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Microsoft Word: use the proper bold for your fonts (using styles or a macro)

Advanced Level Tip!

This tip is for people like me who hate it a document uses a particular font family (e.g. Franklin Gothic, Roboto) that has its own bold font but people don't use them. Instead they use the default Bold command and that makes the text look look ugly. (This might be just me but 🤷🏾‍♀️).

Here are two ways you can "assist" other users to use the right font to make text bold.

OPTION 1: Force your document to apply the correct bold using styles

Each Word document has a built-in style called Strong. This effectively applies a bold style to selected text. It is a character style, so what you do is right-click the Strong style in the Styles Pane (which you access from the Home ribbon) and click Modify in the shortcut menu (Mac users: just click the black arrow next to the Strong style in the Styles pane). Change the font name to the one you want to use to embolden the text (e.g. Franklin Gothic Demi, Roboto Medium, etc.). When a user then applies the Strong style to the selected text, it will make the text bold using the correct style and the text will look as intended.

"But Natalie, our users like to use keyboard shortcuts!" That's fine, you can re-assign the CTRL/CMD + B keyboard shortcut to a style. In the same "Modify" dialog box (where you've just changed the font name), click on the Format dropdown menu in the bottom-left corner and click on "Shortcut key..."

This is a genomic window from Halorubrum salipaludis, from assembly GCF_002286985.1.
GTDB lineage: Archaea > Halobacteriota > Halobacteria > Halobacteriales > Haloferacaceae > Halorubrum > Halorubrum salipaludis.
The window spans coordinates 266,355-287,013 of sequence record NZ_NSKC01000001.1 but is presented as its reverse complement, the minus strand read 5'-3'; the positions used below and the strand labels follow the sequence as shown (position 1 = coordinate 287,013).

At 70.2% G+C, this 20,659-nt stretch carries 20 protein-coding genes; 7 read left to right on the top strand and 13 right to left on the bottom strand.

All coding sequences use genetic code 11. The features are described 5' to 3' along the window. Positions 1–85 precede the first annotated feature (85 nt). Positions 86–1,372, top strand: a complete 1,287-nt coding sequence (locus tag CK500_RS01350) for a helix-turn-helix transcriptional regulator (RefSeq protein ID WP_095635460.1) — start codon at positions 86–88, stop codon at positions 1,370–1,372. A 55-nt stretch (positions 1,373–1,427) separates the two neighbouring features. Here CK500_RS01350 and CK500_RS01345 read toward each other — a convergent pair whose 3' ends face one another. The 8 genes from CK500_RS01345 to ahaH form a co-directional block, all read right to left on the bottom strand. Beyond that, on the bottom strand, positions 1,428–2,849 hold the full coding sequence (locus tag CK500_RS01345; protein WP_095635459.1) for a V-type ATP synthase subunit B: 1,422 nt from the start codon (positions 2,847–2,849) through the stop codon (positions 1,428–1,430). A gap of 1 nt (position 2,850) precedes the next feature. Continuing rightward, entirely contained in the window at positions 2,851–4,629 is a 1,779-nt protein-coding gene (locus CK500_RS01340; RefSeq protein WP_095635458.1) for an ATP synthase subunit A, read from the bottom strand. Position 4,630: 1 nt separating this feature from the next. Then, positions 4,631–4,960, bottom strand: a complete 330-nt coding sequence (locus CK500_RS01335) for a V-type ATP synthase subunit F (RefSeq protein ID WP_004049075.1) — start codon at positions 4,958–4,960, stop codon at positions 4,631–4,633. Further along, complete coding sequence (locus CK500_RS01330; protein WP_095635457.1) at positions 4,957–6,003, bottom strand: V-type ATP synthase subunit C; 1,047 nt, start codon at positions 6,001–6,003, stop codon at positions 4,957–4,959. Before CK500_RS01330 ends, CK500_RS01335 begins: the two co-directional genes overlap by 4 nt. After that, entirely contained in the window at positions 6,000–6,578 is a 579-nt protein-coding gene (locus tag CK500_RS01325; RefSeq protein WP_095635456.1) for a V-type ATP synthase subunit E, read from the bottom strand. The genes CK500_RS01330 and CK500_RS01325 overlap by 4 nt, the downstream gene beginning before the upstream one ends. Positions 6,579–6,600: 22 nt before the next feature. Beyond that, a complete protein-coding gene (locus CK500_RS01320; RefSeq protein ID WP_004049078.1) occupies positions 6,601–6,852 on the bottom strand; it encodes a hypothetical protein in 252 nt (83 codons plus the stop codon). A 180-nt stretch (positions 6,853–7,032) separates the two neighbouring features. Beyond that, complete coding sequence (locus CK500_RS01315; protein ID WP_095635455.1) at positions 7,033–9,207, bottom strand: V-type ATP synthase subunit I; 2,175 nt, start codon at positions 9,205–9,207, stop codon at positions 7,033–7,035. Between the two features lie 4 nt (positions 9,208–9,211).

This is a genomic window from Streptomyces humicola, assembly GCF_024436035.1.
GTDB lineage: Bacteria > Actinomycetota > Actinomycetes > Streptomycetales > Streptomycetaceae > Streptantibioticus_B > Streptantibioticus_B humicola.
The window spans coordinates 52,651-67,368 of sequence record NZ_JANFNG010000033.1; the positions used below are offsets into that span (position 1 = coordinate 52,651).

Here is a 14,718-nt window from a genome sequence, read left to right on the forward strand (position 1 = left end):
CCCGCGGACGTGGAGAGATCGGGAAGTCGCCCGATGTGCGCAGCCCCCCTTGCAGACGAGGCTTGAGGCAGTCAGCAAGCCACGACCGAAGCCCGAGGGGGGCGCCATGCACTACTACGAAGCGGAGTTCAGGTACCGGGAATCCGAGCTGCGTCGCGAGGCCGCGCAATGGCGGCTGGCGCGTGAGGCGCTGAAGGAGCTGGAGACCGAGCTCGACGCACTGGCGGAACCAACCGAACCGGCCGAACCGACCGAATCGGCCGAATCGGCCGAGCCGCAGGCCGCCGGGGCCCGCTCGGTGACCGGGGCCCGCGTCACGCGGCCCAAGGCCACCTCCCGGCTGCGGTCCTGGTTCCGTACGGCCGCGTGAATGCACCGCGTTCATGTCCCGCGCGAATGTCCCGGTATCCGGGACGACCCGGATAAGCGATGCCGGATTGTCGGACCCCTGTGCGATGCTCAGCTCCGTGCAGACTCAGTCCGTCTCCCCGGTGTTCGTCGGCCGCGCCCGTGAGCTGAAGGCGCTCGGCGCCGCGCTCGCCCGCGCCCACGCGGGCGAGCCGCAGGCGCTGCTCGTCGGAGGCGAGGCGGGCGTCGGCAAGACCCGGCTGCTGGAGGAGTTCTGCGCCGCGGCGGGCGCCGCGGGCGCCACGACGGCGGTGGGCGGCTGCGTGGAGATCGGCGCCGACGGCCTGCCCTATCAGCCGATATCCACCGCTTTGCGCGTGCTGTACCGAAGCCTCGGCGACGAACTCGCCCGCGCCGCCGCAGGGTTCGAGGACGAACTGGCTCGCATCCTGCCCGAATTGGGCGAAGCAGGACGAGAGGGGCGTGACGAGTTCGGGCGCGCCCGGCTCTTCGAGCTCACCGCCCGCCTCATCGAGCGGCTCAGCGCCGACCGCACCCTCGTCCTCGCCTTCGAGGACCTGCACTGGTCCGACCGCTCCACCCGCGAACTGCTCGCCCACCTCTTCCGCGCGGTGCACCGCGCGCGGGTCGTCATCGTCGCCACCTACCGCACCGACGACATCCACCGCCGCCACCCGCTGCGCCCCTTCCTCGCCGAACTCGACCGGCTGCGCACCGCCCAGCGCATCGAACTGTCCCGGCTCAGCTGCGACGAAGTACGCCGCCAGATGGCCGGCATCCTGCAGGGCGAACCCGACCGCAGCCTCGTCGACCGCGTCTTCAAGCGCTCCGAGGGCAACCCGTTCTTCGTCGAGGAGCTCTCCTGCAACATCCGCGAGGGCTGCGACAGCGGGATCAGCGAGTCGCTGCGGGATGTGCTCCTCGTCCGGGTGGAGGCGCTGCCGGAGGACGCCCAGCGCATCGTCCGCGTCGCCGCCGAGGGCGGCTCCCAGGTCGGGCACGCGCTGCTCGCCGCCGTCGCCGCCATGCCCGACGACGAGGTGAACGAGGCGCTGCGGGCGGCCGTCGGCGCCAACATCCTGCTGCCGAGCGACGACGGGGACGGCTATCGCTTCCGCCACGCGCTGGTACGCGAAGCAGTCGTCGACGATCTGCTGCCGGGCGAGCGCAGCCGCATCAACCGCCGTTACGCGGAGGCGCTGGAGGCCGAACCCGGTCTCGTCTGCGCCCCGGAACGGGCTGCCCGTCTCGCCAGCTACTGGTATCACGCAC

Modify Style dialog box with "Shortcut key..." option circled.

The first thing you must do here is check the "Save changes in:" The default option here is "Normal.dotm". If you leave it as this, the Bold keyboard shortcut will be changed for all documents. If you do not want this, click on "Normal.dotm" to bring up the dropdown menu and choose the name of the document you're working on instead.

After that, click in the "Press new shortcut key:" field and hold the CTRL (CMD for Macs) and B keys together. You might see a message saying "Currently assigned to: Bold", which is fine. Click the Assign button to finish.

Customise Keyboard dialog box. The arrows point to the "Save changes in" menu and "Press new shortcut:" field. The image is from MS Word for Mac but the two fields mentioned are in MS Word for Windows.

Now, when a user of that specific file presses CTRL/CMD + B, the Strong style will be applied, instead of the B button in the Home ribbon being activated.


This does mean the default way of switching between making text bold and switching bold off by using the same tool is now redundant (pressing the B button or using CTRL/CMD + B repeatedly on the same selected text turns the bold on and off).

The keyboard shortcut will only make the text bold and if you select it again, it will not switch this off. You need to use the Default Paragraph Font character style (which might be hidden - turn it on in the Manage Styles dialog box) or create your own style that shows how non-bold characters should look. Give that style another keyboard shortcut. Users can now use Strong and CTRL/CMD + B to make text bold and Default Paragraph Font (or another style) and that keyboard shortcut to take bold off.

The other issue is that the B button in the Home ribbon is still active - a user can use that button and make text bold the "wrong" way.

Option 2: Use a macro

Let's say you don't want to change habits. You want to use the Bold button in the Home ribbon and the CTRL/CMD + B keyboard shortcut to turn bold on and off for selected text. For this, you'll need to use a macro and the file you're using should be saved as a macro-enabled file.

Click on the Macros button in the Developer ribbon or use the keyboard shortcut Alt + F8. Click on the dropdown menu next to "Macros in:" (towards the bottom of the dialog box) and change the option to Word commands.

Find the Bold macro (you can just start typing the word "Bold" in the Macro name field and it will show up) and then change the "Macros in:" field to the name of the document you're working on.